Central Europe by Rail: 10 Cities in 3-4 Weeks
This is a pretty hectic schedule that will keep you diving in and out of European countries as you take in one thrilling city after another. Almost every other day you pass through new cultures and languages in a small yet hugely diverse continent. Our Backpacking route for Central Europe takes in some exciting Western European capitals either side of a trip beyond the former iron curtain into some charming and budget friendly Eastern Europe cities.
To do this route Europeans (including non-EU countries & Russia) can buy the InterRail pass enabling travel on any 10 days over a one month period costing €301/£262 for under 26’s and €378/£329 for people 26 and over (as of January 2017).
Non Europeans would probably be best to buy a Eurail pass enabling 7 days of travel over a 1 month period costing US$409 for under 28’s or $513 for those 28+ (as of January 2017). However you will need to buy separate tickets for the legs in Poland and Slovakia as they are not covered by the Eurail global pass.
It’s also worth noting that some trains on this route require you to pay for a seat reservation or other small surcharge even with the railpass. It’s best to check at the station before boarding any train.
TIME NEEDED – 3-4 WEEKS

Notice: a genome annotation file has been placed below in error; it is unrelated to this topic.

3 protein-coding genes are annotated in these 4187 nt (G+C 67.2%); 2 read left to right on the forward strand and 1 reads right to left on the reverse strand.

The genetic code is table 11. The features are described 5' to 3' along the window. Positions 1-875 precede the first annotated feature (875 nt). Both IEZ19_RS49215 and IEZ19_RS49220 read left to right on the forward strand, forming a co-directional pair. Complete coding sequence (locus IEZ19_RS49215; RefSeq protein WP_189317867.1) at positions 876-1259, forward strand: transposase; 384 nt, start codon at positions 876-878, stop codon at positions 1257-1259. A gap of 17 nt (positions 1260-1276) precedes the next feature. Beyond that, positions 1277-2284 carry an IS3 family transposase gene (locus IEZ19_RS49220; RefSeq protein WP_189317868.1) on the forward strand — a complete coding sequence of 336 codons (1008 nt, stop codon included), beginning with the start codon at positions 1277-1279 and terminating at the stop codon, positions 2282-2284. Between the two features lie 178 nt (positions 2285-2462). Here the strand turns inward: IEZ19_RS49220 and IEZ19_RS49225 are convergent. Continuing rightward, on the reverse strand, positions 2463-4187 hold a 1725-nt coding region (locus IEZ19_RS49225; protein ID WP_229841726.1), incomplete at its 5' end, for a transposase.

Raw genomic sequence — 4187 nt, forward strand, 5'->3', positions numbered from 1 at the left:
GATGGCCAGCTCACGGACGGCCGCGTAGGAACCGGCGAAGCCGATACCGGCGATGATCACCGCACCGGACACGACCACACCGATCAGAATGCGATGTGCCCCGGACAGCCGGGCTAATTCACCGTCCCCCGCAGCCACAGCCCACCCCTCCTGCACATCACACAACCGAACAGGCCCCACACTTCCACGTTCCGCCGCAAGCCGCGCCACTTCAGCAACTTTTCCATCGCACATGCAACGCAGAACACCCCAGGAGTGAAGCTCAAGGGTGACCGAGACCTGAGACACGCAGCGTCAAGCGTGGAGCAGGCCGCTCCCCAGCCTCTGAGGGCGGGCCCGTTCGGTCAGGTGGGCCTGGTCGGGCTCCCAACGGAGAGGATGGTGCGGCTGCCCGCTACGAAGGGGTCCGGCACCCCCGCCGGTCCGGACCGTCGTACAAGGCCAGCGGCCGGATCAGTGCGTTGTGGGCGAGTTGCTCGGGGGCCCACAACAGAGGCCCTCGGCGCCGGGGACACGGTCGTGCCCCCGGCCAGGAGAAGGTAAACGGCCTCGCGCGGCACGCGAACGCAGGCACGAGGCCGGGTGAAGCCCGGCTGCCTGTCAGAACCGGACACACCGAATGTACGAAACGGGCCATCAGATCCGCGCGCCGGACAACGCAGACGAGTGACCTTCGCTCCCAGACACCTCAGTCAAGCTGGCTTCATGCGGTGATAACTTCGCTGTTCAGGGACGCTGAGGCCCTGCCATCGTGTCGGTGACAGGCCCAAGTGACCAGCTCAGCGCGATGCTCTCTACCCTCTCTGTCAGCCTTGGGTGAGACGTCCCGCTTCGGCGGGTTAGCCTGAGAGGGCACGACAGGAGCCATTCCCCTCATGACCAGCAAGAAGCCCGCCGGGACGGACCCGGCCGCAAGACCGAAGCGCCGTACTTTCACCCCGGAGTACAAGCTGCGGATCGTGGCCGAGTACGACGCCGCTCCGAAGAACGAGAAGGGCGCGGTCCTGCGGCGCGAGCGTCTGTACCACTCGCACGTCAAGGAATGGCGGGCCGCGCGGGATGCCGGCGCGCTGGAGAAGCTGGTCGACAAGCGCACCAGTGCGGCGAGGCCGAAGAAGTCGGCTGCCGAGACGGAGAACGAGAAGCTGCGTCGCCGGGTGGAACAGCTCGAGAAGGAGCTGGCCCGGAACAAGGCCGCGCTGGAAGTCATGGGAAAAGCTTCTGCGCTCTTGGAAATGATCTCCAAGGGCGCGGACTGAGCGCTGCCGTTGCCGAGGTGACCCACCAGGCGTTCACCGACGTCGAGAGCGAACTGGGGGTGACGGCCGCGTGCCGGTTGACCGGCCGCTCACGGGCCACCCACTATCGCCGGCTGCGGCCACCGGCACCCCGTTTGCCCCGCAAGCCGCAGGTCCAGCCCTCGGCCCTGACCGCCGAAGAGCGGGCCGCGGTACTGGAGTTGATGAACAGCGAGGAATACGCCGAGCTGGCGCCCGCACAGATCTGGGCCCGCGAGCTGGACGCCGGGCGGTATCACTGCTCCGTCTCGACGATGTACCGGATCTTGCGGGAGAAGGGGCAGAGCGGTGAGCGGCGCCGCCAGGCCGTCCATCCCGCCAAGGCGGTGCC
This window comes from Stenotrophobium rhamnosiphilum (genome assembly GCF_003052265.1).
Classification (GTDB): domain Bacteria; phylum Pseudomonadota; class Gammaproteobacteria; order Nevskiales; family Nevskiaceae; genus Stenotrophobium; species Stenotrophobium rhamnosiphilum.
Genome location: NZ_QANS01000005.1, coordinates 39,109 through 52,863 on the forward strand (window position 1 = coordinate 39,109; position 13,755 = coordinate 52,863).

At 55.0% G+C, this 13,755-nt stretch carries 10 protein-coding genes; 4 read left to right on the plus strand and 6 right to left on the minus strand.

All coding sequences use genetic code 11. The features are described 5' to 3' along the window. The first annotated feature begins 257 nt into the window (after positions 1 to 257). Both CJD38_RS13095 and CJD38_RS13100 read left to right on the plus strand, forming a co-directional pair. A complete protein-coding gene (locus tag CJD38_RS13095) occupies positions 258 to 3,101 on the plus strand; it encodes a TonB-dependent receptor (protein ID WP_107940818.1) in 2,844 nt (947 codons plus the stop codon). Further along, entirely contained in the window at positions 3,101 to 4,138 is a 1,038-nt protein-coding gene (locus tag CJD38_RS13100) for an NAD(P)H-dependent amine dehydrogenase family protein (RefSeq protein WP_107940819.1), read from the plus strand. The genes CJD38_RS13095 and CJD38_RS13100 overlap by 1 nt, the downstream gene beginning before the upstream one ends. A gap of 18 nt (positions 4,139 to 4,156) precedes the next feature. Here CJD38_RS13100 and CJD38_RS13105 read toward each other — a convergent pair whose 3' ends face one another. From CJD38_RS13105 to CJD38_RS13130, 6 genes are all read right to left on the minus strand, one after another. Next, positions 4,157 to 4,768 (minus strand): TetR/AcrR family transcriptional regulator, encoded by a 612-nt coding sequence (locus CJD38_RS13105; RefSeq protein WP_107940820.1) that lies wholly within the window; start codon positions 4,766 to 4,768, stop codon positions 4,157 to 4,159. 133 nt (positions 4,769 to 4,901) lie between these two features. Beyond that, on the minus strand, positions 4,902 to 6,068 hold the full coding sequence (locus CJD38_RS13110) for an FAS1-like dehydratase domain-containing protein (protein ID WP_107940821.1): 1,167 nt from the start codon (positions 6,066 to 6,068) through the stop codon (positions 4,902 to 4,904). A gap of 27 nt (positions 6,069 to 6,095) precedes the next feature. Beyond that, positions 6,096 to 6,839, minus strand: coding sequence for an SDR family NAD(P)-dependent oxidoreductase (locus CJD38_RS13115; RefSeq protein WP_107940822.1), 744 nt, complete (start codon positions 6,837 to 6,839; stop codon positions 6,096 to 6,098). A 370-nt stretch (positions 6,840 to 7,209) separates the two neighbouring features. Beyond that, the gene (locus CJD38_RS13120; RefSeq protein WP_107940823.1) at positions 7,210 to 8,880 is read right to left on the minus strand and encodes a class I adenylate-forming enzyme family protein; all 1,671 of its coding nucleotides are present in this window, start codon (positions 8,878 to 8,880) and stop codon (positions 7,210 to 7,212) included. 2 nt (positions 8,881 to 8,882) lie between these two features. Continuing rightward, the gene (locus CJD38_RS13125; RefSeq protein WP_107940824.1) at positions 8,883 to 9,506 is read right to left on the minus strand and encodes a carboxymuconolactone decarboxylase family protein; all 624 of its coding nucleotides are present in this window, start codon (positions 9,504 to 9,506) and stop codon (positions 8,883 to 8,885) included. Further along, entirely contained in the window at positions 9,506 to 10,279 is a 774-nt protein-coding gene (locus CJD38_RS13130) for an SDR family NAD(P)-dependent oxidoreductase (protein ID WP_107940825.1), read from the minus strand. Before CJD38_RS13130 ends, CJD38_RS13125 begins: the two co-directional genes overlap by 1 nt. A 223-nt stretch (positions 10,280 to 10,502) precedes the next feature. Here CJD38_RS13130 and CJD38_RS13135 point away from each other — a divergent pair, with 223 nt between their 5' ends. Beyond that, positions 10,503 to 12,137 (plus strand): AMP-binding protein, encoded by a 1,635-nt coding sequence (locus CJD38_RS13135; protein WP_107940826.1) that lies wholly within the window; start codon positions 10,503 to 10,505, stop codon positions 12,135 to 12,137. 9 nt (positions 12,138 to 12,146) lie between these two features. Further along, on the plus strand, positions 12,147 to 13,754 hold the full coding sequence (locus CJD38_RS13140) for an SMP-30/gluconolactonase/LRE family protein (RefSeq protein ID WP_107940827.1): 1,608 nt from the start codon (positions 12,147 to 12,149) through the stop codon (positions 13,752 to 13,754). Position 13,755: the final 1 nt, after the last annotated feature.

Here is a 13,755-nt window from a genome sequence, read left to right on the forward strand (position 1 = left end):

2 days should be a reasonable amount of time in most cities on the route. However you’d be wise to allow for a bit more given there’ll be days where you spend a lot of time on trains and won’t get much done on arrival.
POSSIBLE BUDGET – £1075 €1250 $1325
(PLUS COST OF RAILPASS!)
If you’re planning on partying most nights you can probably double that but you can still have fun on our suggested budget but you’ll have to be a bit savvy to stick to it. The likes of Paris and Zurich are very expensive cities but there is good value to be found further East. Certainly in the West, it’s highly advisable to join couchsurfing and sleep for free where possible, which will allow you to get by on much less per day.
More details on backpacking costs in different European countries.
VISA REQUIREMENTS FOR EUROPE
All the cities on this route are in the Schengen Area of Europe. If you’re from the EU you can travel freely around them for as long as you want. If not you will either get 90 days to spend in the region visa-free or you will need to apply for a special Schengen visa.
None of these cities are particularly dangerous but petty theft and pick-pocketing are common in almost all of them. Therefore it’s advisable to arrange some travel insurance in advance. We recommend World Nomads.
Backpacking Route for Central Europe
This ultra liberal city is the perfect place to start any eurotrip and is a popular stop for most travellers on a Central Europe backpacking route. The large airport is a major hub with flights to and from cities all around the world and the train station offers excellent info and advice in English on Europe rail passes, a luxury that is less common as you head east, so is a good starting point. As for the city well for starters, yes you really can walk into a cafe in Amsterdam and buy weed. This alone is enough to convince many travellers in Europe that the Dutch capital is worth a visit. If you’re looking for more then this attractive city is full of lively squares, loads of canals and the fantastic Anne Frank Museum. It’s slightly dangerous in parts, especially the red light district which you may find an unpleasant eye-opening experience but it is an important place to visit to fully understand the city.